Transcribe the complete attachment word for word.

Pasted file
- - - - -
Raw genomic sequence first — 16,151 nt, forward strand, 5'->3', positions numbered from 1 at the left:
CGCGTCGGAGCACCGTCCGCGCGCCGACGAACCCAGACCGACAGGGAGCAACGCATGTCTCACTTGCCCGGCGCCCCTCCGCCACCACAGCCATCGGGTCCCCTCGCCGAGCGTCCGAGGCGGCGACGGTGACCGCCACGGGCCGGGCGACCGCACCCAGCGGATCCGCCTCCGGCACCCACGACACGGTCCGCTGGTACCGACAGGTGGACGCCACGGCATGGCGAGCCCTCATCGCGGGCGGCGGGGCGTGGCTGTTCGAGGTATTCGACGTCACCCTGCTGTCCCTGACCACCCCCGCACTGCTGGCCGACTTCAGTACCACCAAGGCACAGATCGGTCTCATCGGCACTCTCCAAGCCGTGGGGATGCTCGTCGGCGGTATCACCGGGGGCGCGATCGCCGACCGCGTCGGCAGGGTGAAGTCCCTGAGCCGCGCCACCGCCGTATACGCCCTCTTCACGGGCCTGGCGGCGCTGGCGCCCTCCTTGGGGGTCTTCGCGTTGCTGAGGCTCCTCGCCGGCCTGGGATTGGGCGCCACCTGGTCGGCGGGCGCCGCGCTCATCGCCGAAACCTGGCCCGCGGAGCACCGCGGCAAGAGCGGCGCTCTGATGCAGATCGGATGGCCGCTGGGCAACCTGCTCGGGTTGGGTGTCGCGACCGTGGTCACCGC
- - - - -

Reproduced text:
Raw genomic sequence first — 16,151 nt, forward strand, 5'->3', positions numbered from 1 at the left:
CGCGTCGGAGCACCGTCCGCGCGCCGACGAACCCAGACCGACAGGGAGCAACGCATGTCTCACTTGCCCGGCGCCCCTCCGCCACCACAGCCATCGGGTCCCCTCGCCGAGCGTCCGAGGCGGCGACGGTGACCGCCACGGGCCGGGCGACCGCACCCAGCGGATCCGCCTCCGGCACCCACGACACGGTCCGCTGGTACCGACAGGTGGACGCCACGGCATGGCGAGCCCTCATCGCGGGCGGCGGGGCGTGGCTGTTCGAGGTATTCGACGTCACCCTGCTGTCCCTGACCACCCCCGCACTGCTGGCCGACTTCAGTACCACCAAGGCACAGATCGGTCTCATCGGCACTCTCCAAGCCGTGGGGATGCTCGTCGGCGGTATCACCGGGGGCGCGATCGCCGACCGCGTCGGCAGGGTGAAGTCCCTGAGCCGCGCCACCGCCGTATACGCCCTCTTCACGGGCCTGGCGGCGCTGGCGCCCTCCTTGGGGGTCTTCGCGTTGCTGAGGCTCCTCGCCGGCCTGGGATTGGGCGCCACCTGGTCGGCGGGCGCCGCGCTCATCGCCGAAACCTGGCCCGCGGAGCACCGCGGCAAGAGCGGCGCTCTGATGCAGATCGGATGGCCGCTGGGCAACCTGCTCGGGTTGGGTGTCGCGACCGTGGTCACCGC